Table 'spt_monitor'. Scan count 1, logical reads 1, physical reads 0, read-ahead reads 0, lob logical reads 0, lob physical reads 0, lob read-ahead reads 0. Table 'spt_values'. Scan count 1, logical reads 17, physical reads 0, read-ahead reads 0, lob logical reads 0, lob physical reads 0, lob read-ahead reads 0.

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I ran into the same problem. - Krish –  Krish Apr 5 '11 at 14:23
    
+1 Well you've demonstrated that you definitely cannot rely on it shortcircuiting then! Interesting to compare the execution plan with the one for this. IF CASE WHEN EXISTS (SELECT * from master..spt_values where [name] = 'rpcc') THEN CASE WHEN EXISTS (SELECT * from master..spt_monitor where pack_sent = 5235252) THEN 1 END END = 1 PRINT 'Y' They are nearly identical but the CASE one uses a PASSTHRU predicate and doesn't touch the second table. –  Martin Smith Apr 5 '11 at 21:03

I'm taking the following quotes from the following blog entry on sqlteam:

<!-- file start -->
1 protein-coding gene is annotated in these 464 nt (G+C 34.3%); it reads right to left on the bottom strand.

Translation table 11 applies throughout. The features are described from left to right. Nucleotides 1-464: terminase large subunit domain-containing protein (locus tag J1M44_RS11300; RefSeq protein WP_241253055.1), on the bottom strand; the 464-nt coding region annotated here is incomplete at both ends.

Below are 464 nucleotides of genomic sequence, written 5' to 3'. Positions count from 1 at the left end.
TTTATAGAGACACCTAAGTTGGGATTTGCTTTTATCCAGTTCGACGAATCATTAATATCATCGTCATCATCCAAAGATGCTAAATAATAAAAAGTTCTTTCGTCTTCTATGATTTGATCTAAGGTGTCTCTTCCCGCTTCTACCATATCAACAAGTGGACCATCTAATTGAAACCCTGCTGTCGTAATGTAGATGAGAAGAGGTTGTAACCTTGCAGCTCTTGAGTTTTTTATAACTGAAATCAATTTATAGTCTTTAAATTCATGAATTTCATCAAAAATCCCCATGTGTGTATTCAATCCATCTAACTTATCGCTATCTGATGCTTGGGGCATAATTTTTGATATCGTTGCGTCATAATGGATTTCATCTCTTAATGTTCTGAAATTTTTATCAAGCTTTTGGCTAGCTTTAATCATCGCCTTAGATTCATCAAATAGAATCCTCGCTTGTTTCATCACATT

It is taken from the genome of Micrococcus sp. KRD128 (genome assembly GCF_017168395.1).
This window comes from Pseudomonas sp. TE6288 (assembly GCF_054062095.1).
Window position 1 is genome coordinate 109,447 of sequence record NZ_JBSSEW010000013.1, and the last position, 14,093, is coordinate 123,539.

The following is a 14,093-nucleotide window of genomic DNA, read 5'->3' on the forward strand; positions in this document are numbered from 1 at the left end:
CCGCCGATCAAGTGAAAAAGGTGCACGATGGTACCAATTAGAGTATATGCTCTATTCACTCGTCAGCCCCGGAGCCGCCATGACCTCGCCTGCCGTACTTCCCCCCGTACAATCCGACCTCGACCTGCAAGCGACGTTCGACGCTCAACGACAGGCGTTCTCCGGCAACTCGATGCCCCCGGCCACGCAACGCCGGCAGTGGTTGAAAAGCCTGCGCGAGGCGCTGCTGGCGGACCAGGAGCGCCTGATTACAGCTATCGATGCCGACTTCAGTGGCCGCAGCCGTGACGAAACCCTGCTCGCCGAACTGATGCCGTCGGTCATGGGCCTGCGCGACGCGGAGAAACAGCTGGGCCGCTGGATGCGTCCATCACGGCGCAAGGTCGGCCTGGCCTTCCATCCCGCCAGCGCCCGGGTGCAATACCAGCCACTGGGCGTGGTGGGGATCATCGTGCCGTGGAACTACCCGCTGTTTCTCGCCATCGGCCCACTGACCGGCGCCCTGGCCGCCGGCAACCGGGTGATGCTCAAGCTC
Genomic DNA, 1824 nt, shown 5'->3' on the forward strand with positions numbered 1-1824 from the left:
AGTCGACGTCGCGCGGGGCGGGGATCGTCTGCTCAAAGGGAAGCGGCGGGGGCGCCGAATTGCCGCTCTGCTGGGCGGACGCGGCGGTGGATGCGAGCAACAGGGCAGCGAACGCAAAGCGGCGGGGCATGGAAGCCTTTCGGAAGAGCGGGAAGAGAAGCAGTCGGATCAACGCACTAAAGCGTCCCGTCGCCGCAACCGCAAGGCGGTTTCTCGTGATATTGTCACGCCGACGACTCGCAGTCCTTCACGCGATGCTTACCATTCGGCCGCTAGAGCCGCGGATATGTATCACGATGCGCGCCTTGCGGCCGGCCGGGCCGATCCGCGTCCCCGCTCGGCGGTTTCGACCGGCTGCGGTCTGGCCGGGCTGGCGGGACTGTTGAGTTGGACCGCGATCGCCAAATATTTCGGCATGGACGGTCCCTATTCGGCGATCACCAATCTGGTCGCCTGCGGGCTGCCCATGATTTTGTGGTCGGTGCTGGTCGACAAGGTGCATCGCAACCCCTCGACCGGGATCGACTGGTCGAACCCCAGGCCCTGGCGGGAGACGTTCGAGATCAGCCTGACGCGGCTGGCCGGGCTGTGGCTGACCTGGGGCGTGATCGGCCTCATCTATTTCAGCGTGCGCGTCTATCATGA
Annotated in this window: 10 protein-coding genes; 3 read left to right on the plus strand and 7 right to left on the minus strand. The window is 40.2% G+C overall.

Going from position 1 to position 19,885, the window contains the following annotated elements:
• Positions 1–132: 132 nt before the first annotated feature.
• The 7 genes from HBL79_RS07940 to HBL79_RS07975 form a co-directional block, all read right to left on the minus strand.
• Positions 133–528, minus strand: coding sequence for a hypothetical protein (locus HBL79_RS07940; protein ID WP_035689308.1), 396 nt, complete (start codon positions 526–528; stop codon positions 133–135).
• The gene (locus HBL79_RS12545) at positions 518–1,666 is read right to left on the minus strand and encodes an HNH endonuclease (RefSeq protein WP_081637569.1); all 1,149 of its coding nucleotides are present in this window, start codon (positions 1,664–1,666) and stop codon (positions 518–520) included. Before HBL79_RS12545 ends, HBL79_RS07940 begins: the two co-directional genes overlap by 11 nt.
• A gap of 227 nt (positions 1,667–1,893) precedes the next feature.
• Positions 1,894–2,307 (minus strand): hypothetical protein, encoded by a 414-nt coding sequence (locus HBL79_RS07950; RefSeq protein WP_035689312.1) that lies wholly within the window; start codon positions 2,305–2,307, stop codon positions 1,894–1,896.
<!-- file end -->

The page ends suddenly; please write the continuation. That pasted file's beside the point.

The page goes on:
How SQL Server short-circuits WHERE condition evaluation

It does when it feels like it, but not in the way you immediately think of.

As a developer you must be aware that SQL Server does not do short-circuiting like it is done in other programming languages and there's nothing you can do to force it to.

For further details check the first link in the above blog entry, which is leading to another blog:

Does SQL Server Short-Circuit?

The final verdict? Well, I don't really have one yet, but it is probably safe to say that the only time you can ensure a specific short-circuit is when you express multiple WHEN conditions in a CASE expression. With standard boolean expressions, the optimizer will move things around as it sees fit based on the tables, indexes and data you are querying.